Black Lives Do Matter

By Capalitana Little

This year, Black Lives Matter vs. All Lives Matter has been a notable topic of discussion.  Despite the slave revolts that date back to the 1600s, the Civil Rights Movement some three hundred years later, and the recent global protests in the wake of George Floyd’s murder, some people in America are oppressed and have been for centuries.  Obviously, all lives matter but on the other hand, Black lives are undervalued in America.  For this reason, the Black Lives Matter movement was organized to bring centralized attention to police brutality, judicial injustices and other social disparities against the black people that does not affect other nationalities in America.  

On May 25,2020 George Floyd, a 46-year-old African American male was gruesomely murder by four police officers in Minneapolis.  It all began when a store clerk alleged George Floyd used a counterfeit $20.00 bill in his store.  When cops arrived, George Floyd was arrested, hand cuffed and stretched out face down on the street pavement.  This is where he met his fate.  

Although he was properly restrained with his hand cuffed behind his back, white Police Officer Derek Chauvin knelt on Floyd’s neck for a total of 8 minutes and 46 seconds.  In addition, Officer Chauvin’s partners knelt on George Floyd’s back and legs at the same time.  Mr. Floyd in turn begged for his life in agonizing pain for air to breath saying repeatedly “I can’t breathe.”  He even asked to simply be stood up.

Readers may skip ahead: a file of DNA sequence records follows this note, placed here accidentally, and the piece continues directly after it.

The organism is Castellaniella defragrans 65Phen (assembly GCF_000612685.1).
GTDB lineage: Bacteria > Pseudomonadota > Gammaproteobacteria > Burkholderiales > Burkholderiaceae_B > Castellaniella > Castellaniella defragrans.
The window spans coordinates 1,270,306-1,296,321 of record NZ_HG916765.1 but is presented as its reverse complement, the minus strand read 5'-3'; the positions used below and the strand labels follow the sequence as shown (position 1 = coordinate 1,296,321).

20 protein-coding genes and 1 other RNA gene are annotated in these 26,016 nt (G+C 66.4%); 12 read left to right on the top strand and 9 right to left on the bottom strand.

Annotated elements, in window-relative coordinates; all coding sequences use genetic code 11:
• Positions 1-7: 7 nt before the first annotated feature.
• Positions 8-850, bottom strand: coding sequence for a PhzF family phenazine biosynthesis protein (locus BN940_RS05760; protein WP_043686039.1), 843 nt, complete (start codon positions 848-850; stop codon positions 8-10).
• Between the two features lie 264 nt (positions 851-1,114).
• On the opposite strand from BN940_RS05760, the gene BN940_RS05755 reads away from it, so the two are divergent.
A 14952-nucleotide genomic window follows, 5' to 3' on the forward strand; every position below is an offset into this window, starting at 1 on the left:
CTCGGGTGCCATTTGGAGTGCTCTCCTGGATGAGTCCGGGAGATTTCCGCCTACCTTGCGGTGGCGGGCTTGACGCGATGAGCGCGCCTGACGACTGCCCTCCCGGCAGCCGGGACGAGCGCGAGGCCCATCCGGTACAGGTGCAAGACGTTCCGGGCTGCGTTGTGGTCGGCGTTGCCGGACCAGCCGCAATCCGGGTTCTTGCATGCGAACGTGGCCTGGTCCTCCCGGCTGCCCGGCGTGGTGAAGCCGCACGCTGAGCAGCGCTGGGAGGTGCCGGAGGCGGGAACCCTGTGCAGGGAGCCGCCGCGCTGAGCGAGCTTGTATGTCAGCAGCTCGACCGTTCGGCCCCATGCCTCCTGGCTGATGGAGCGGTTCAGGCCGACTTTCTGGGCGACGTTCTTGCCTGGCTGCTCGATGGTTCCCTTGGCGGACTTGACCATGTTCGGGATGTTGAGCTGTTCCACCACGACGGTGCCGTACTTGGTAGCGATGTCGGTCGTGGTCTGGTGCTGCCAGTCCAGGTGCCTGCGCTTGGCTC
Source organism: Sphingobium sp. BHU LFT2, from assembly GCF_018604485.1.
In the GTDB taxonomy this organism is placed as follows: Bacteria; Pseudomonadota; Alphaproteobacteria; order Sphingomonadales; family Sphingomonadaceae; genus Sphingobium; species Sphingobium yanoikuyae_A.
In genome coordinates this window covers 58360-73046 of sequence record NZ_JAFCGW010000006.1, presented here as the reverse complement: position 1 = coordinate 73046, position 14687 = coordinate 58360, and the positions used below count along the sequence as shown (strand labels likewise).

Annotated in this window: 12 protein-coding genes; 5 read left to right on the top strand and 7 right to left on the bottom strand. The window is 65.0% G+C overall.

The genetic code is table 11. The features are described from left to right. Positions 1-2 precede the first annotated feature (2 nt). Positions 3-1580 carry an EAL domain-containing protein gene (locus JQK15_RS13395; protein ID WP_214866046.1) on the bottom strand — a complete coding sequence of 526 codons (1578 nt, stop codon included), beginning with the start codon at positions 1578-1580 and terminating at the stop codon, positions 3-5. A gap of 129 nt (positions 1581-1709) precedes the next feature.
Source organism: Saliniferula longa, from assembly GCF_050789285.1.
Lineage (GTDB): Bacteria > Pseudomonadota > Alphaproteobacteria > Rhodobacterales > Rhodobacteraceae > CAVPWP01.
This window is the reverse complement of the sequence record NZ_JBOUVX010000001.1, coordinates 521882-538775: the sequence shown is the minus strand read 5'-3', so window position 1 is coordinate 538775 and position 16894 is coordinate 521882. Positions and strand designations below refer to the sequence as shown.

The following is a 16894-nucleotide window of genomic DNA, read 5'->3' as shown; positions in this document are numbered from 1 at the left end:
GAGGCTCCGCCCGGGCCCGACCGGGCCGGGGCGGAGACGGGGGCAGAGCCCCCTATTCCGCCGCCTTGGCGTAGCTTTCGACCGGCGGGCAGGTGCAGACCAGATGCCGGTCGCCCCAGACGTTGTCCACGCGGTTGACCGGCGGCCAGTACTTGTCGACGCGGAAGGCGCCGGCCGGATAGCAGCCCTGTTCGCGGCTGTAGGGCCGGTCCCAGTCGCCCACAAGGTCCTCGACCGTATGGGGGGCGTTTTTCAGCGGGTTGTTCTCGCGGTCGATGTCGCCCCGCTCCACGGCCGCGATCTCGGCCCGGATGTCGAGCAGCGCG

Sadly, George Floyd prayed for the help of his deceased mother who passed away on the same day of May 25th years earlier.  However, his desperate pleas for life were disregarded.  A fourth officer stood by preventing onlookers from intervening in this despicable crime being carried out by “law enforcement officials.”  After the highly disturbing video detailing the moments of George Floyd’s murder went viral on social media, protests quickly spread across the United States of America and internationally. Once again protesting against the mistreatment and killings of black people.    Unfortunately, George Floyd’s name has been added to the long list of names in the unjustified killings of a black human being at the hands for law enforcement.  The officers have since been arrested, bailed out of jail and are awaiting trial.  As the world waits the George Floyd verdict, The Black Lives Matter movement and protesters are now reluctantly coping with the misjustice of the Breonna Taylor verdict.